Thus have the Commissars ensured that complexity and unintended consequences are built into the very core of the system. No wonder that the true tax liability is often a "grey area" .

One curious aspect of all this is that the FT was reporting a National Audit Office report published six weeks ago. Quite why it resurfaced yesterday is unclear: presumably it got overlooked in the rush of reports issued at the end of "last term".

In any case, the report was essentially probing HMRC's capability in taxing big companies. And it did not paint a happy picture. In the face of rapidly mounting complexity and burgeoning multinationals who get the very best advice going:
  • "The Department does not have a coordinated long-term strategy for staff continuity and recruitment of tax specialists into its large business work other than through internal transfer." (para 4.4). In contrast, faced with similar challenges, the US IRS has a programme to recruit 900 external specialists over the next 12 months

  • "Large businesses considered that HMRC client relationship managers and tax specialists did not always possess sufficient knowledge of the industry." (para 4.7)

  • "...they considered that the Department often failed to appreciate the practical issues and uncertainties surrounding international factors such as controlled foreign companies’ legislation, double taxation reliefs, transfer pricing and cross border-financing arrangements" (4.8)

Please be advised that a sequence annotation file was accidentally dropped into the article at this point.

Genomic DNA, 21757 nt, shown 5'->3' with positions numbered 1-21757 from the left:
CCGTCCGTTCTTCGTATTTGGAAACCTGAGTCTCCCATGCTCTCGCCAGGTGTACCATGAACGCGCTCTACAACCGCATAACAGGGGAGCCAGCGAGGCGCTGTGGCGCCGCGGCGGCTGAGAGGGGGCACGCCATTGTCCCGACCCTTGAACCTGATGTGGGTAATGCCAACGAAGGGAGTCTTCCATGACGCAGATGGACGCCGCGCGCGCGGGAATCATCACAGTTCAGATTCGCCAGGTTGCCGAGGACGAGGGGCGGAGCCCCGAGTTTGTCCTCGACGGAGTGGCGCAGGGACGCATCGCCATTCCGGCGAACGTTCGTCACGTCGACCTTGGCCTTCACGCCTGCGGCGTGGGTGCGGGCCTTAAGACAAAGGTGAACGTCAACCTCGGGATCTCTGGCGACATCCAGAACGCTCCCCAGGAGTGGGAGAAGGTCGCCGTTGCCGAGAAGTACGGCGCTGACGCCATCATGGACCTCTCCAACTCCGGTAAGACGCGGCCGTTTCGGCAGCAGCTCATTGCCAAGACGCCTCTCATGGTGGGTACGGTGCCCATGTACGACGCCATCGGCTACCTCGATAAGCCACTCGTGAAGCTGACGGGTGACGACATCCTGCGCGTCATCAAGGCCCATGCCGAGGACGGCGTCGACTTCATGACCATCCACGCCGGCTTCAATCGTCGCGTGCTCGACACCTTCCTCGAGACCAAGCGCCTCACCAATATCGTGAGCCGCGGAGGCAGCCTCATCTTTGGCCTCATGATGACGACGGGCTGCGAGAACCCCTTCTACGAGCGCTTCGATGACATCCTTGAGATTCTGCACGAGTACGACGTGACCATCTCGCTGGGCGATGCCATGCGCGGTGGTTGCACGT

The overall impression is of an organisation increasingly out of its depth- "staff ‘remain in their comfort zones, carrying out familiar tasks in familiar ways’ (2.38). They are bamboozled by the new challenges facing them.


So how much tax do they fail to collect? Amazingly, they have no idea. Whereas for other taxes, such as VAT, they estimate a "gap" against which they're shooting (16% in the case of VAT), they reckon it's too hard to do that for CT.


Others have been less reticent. The Tax Justice Network reckons it could be as much as 28%, or around £15bn this year.

So what to do?


It's pointless pining for a simpler world where companies stay still while governments help themselves to the till. Globalisation blows all that away.


It's also pretty pointless hoping we can somehow attract and retain enough one-step-ahead tax whizzos to work for HMRC: if they're that good, they'll follow the money down to the City, where they'll also escape working for the Commissars.

As we've argued before, the best and only realistic way forward is massive pruning of allowances and lower CT rates (see here for the Taxpayers' Alliance position).


PS The chart above is taken from WHY HAS THE UK CORPORATION TAX RAISED SO MUCH REVENUE? by Devereux, Griffith, and Klemm (IFS 2004). It shows that reductions in the statutory CT rate have not cut CT revenue as a percentage of GDP. Part of the explanation is that allowances have also been reduced (ie the tax base has been expanded), but another driver is that overall profitability has also improved, supported of course by the cut in CT rates.